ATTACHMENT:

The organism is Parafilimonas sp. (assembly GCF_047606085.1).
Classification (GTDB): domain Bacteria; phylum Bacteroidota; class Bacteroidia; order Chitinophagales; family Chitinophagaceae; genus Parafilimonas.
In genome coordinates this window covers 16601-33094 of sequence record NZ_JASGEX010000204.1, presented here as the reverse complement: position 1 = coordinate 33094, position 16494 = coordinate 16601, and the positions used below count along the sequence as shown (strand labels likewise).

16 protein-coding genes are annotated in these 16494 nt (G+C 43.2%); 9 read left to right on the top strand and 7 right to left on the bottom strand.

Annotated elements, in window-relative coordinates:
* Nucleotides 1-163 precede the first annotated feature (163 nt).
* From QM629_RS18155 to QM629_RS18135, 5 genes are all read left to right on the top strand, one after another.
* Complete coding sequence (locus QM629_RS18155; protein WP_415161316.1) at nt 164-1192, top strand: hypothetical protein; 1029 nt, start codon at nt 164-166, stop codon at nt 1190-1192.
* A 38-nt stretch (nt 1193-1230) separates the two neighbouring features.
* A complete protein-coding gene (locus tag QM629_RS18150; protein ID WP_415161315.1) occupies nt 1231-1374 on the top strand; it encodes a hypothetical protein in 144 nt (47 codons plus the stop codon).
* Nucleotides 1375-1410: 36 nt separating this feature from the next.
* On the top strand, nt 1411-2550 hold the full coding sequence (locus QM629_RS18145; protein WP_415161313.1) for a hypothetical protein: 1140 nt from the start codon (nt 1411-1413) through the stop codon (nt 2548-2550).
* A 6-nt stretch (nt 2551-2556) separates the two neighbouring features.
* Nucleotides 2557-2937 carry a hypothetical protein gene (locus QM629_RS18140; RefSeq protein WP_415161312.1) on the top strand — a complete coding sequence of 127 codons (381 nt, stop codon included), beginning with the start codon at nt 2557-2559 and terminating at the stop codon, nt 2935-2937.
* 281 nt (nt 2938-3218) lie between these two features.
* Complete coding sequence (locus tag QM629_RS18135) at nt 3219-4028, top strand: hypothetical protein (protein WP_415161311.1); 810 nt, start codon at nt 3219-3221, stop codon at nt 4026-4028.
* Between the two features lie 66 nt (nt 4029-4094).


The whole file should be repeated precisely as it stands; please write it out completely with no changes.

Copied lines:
The organism is Parafilimonas sp. (assembly GCF_047606085.1).
Classification (GTDB): domain Bacteria; phylum Bacteroidota; class Bacteroidia; order Chitinophagales; family Chitinophagaceae; genus Parafilimonas.
In genome coordinates this window covers 16601-33094 of sequence record NZ_JASGEX010000204.1, presented here as the reverse complement: position 1 = coordinate 33094, position 16494 = coordinate 16601, and the positions used below count along the sequence as shown (strand labels likewise).

16 protein-coding genes are annotated in these 16494 nt (G+C 43.2%); 9 read left to right on the top strand and 7 right to left on the bottom strand.

Annotated elements, in window-relative coordinates:
* Nucleotides 1-163 precede the first annotated feature (163 nt).
* From QM629_RS18155 to QM629_RS18135, 5 genes are all read left to right on the top strand, one after another.
* Complete coding sequence (locus QM629_RS18155; protein WP_415161316.1) at nt 164-1192, top strand: hypothetical protein; 1029 nt, start codon at nt 164-166, stop codon at nt 1190-1192.
* A 38-nt stretch (nt 1193-1230) separates the two neighbouring features.
* A complete protein-coding gene (locus tag QM629_RS18150; protein ID WP_415161315.1) occupies nt 1231-1374 on the top strand; it encodes a hypothetical protein in 144 nt (47 codons plus the stop codon).
* Nucleotides 1375-1410: 36 nt separating this feature from the next.
* On the top strand, nt 1411-2550 hold the full coding sequence (locus QM629_RS18145; protein WP_415161313.1) for a hypothetical protein: 1140 nt from the start codon (nt 1411-1413) through the stop codon (nt 2548-2550).
* A 6-nt stretch (nt 2551-2556) separates the two neighbouring features.
* Nucleotides 2557-2937 carry a hypothetical protein gene (locus QM629_RS18140; RefSeq protein WP_415161312.1) on the top strand — a complete coding sequence of 127 codons (381 nt, stop codon included), beginning with the start codon at nt 2557-2559 and terminating at the stop codon, nt 2935-2937.
* 281 nt (nt 2938-3218) lie between these two features.
* Complete coding sequence (locus tag QM629_RS18135) at nt 3219-4028, top strand: hypothetical protein (protein WP_415161311.1); 810 nt, start codon at nt 3219-3221, stop codon at nt 4026-4028.
* Between the two features lie 66 nt (nt 4029-4094).